When you have about two inches of thread left, you should probably tie it up. Run the thread to back side, the through the next two holes of the leather. Loop back through those two holes again, and then through the loop in the thread you just created. Pull it tight, then tie a bunch of knots in it. I used several square knots. The pictures help a lot for this part.

Cut of the tails, and you're done! Now repeat for the other side of the nosepiece. If the nosepiece is too large or small, then you may have to either cut the existing one shorter and restitch one side, or cut a new nosepiece from the second cutout and stitch that on.

Step 9: The Strap

To attach the strap, punch three holes on the end of each leather eyepiece. Thread your needle with an arms length of thread, and stitch one end of the strap onto the back of the eyepiece, overlapping about 1/4 inch. Simply go back and forth through the three holes and over the edge several times, then tie it up in the back and cut off the tails.

Now put the goggles on and find out where to trim the strap so it fits snugly on your head. Trim it, leaving about 1/4 to overlap for stitching, then repeat the above to finish fastening the strap to the goggles.

Step 10: Finished!

Now you've finished your very own steampunk goggles! Give yourself a pat on the back and go pilot your steam-powered transportation device of choice around the neighborhood sporting your new eye protection.

2 People Made This Project!


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91 Discussions


9 years ago on Step 1

i was wondeing if i could use something different than a hem from some jeans for a strap.

1 reply

4 years ago on Introduction

hey i found that if you use Arizona Sweet tea, Green tea,(the 1 Gal. Version) the design on the lid gives you a perfect circle to work with for the hole, I also learned that a three litre bottle lid when traced onto clear plastic fits perfectly into it.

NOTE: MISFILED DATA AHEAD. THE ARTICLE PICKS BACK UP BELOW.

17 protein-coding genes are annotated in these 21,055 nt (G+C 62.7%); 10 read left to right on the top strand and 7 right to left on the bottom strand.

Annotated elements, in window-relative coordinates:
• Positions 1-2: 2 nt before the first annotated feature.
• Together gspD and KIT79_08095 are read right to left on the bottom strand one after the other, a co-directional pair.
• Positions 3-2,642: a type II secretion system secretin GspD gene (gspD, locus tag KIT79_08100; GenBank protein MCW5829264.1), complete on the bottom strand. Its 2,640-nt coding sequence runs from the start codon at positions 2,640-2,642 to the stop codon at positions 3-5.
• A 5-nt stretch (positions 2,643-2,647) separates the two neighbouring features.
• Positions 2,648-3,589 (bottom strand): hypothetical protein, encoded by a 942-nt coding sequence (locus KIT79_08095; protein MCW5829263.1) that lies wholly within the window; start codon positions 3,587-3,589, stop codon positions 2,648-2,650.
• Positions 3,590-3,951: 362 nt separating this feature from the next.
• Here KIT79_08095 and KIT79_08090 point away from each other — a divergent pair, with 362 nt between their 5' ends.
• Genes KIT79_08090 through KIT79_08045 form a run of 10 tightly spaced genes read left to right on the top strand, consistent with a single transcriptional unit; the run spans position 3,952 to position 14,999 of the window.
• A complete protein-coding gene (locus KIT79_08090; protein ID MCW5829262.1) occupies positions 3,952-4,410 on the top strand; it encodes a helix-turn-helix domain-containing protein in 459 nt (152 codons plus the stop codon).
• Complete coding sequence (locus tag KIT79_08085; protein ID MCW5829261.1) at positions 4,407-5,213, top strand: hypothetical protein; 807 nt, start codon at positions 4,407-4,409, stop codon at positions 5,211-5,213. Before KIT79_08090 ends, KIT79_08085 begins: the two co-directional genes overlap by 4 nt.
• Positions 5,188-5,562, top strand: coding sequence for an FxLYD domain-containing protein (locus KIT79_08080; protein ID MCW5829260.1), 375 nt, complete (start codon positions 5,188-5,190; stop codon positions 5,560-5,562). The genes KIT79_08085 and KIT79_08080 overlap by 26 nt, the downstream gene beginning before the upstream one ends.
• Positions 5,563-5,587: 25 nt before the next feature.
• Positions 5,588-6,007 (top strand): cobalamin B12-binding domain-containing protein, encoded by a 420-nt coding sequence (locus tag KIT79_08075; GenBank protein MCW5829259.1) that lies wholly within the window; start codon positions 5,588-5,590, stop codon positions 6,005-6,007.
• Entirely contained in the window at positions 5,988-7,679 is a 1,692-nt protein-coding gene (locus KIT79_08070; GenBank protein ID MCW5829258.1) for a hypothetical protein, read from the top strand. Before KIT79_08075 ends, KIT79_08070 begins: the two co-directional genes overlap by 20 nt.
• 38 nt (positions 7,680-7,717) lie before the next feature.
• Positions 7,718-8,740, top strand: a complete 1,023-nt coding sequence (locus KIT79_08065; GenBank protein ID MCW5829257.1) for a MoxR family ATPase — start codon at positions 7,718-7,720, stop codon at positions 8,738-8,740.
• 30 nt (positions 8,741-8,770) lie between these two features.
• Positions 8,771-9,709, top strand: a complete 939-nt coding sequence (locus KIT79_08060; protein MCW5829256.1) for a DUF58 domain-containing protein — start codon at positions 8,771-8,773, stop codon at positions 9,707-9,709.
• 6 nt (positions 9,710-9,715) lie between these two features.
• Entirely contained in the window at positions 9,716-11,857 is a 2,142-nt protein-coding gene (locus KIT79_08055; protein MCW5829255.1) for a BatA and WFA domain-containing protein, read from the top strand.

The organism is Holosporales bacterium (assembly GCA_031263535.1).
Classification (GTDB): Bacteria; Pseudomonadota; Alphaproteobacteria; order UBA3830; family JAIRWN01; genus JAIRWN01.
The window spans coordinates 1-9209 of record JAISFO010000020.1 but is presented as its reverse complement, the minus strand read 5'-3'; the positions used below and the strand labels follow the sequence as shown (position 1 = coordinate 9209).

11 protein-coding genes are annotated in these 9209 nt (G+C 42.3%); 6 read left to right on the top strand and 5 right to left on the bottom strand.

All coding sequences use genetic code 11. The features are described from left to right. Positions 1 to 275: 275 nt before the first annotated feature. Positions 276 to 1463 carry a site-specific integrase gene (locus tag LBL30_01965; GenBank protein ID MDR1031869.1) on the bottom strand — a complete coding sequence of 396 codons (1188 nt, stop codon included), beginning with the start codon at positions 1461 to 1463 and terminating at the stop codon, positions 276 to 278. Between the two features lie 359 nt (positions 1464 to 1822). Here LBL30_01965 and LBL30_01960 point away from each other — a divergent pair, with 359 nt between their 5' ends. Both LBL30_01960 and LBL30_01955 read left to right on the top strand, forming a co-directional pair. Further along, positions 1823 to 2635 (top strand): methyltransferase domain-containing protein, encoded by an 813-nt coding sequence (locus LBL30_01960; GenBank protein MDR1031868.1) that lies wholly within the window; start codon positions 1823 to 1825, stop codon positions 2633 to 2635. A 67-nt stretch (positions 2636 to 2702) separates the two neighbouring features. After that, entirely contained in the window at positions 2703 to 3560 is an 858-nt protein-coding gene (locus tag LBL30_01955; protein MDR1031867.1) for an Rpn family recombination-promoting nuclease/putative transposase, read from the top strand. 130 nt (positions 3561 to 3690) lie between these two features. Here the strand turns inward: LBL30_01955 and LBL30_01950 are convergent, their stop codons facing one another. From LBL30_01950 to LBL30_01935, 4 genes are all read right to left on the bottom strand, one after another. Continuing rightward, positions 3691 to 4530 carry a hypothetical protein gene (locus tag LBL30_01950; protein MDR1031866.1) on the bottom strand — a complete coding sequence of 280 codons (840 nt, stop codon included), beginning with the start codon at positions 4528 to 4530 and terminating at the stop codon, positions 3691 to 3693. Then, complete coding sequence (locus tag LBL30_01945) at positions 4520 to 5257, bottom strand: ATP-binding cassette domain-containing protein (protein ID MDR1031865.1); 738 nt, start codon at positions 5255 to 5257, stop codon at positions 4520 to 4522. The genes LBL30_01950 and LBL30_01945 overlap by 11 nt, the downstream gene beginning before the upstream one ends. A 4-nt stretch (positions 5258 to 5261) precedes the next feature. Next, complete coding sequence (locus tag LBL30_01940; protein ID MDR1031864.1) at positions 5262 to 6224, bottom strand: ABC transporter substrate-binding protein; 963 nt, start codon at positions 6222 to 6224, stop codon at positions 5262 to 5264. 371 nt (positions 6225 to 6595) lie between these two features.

wow love the goggle I made the ones like yours but I'm thinking on adding on stuff I'll try to show u if I can find my camera


9 years ago on Step 10

I'm dedicating my weekend to this project.
I might substitute the Gatorade lids with something else though...hmmm..
Awesome!! =]

3 replies

hi, does anyone know what size bottle the gatorade lids are from plse? and how is best to get the circle out thanks


5 years ago on Introduction

I used a bunch of my money to buy all of the materials but when i spray painted the baseball it just got all sticky and never dried T-T

1 reply

Reply 5 years ago

A softball would definitely work, but you may need to cut it down to fit properly. The leather from a baseball is just about the perfect size.


6 years ago on Step 2

A tip for getting out the sticky strings, use an exacto knife or some similar implement to take out the sticky strings clostes to the edges/seams of the ball, then yank hard. If you do it right the entire mass should come up like a web rather than strand by strand.


7 years ago on Introduction

Working on my own pair of these right now, tho I suggest some substitutes for the gatoraid caps; laundry detergent jug lids, and Arizona(tea) lids
I plan to use one of each, and hopefully it'll work pretty well. Also gonna use a more bronze/gold color for them instead of silver. I'll drop a pic by here once they're done...and once I have a camera lol


Reply 8 years ago on Introduction

I concur! I've been wanting to find some type of leather to use w/o buying from a fabric/material store since I don't really know how to cut or work w/it. The baseball hide's perfect, it's already got the perfect circular shape!


9 years ago on Introduction

I just love these, I used it as a base for some goggles I had to make for a class. When I first saw your goggles, the edges of the baseball looked like a zipper track. I liked it so much I added zippers to mine. Everyone thought the idea of a baseball skin was genius, and I agree. Thanks so much for this tut, I couldn't have made mine without this.